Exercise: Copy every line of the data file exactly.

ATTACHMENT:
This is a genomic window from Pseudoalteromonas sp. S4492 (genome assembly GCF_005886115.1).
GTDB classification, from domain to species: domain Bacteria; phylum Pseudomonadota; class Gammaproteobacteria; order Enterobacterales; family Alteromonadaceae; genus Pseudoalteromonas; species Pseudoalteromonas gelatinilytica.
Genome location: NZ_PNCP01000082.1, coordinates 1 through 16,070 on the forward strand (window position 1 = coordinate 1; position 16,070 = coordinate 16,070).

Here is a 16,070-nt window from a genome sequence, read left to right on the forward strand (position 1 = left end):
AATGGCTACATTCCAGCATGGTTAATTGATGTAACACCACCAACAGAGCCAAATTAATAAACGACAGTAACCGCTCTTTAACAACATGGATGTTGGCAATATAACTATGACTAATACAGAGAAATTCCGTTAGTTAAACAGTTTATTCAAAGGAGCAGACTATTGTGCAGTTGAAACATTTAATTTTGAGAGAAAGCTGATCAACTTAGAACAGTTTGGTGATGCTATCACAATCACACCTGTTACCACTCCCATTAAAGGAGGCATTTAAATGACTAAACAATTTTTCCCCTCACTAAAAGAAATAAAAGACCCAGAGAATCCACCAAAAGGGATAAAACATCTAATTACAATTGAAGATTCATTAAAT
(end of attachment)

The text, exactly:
This is a genomic window from Pseudoalteromonas sp. S4492 (genome assembly GCF_005886115.1).
GTDB classification, from domain to species: domain Bacteria; phylum Pseudomonadota; class Gammaproteobacteria; order Enterobacterales; family Alteromonadaceae; genus Pseudoalteromonas; species Pseudoalteromonas gelatinilytica.
Genome location: NZ_PNCP01000082.1, coordinates 1 through 16,070 on the forward strand (window position 1 = coordinate 1; position 16,070 = coordinate 16,070).

Here is a 16,070-nt window from a genome sequence, read left to right on the forward strand (position 1 = left end):
AATGGCTACATTCCAGCATGGTTAATTGATGTAACACCACCAACAGAGCCAAATTAATAAACGACAGTAACCGCTCTTTAACAACATGGATGTTGGCAATATAACTATGACTAATACAGAGAAATTCCGTTAGTTAAACAGTTTATTCAAAGGAGCAGACTATTGTGCAGTTGAAACATTTAATTTTGAGAGAAAGCTGATCAACTTAGAACAGTTTGGTGATGCTATCACAATCACACCTGTTACCACTCCCATTAAAGGAGGCATTTAAATGACTAAACAATTTTTCCCCTCACTAAAAGAAATAAAAGACCCAGAGAATCCACCAAAAGGGATAAAACATCTAATTACAATTGAAGATTCATTAAAT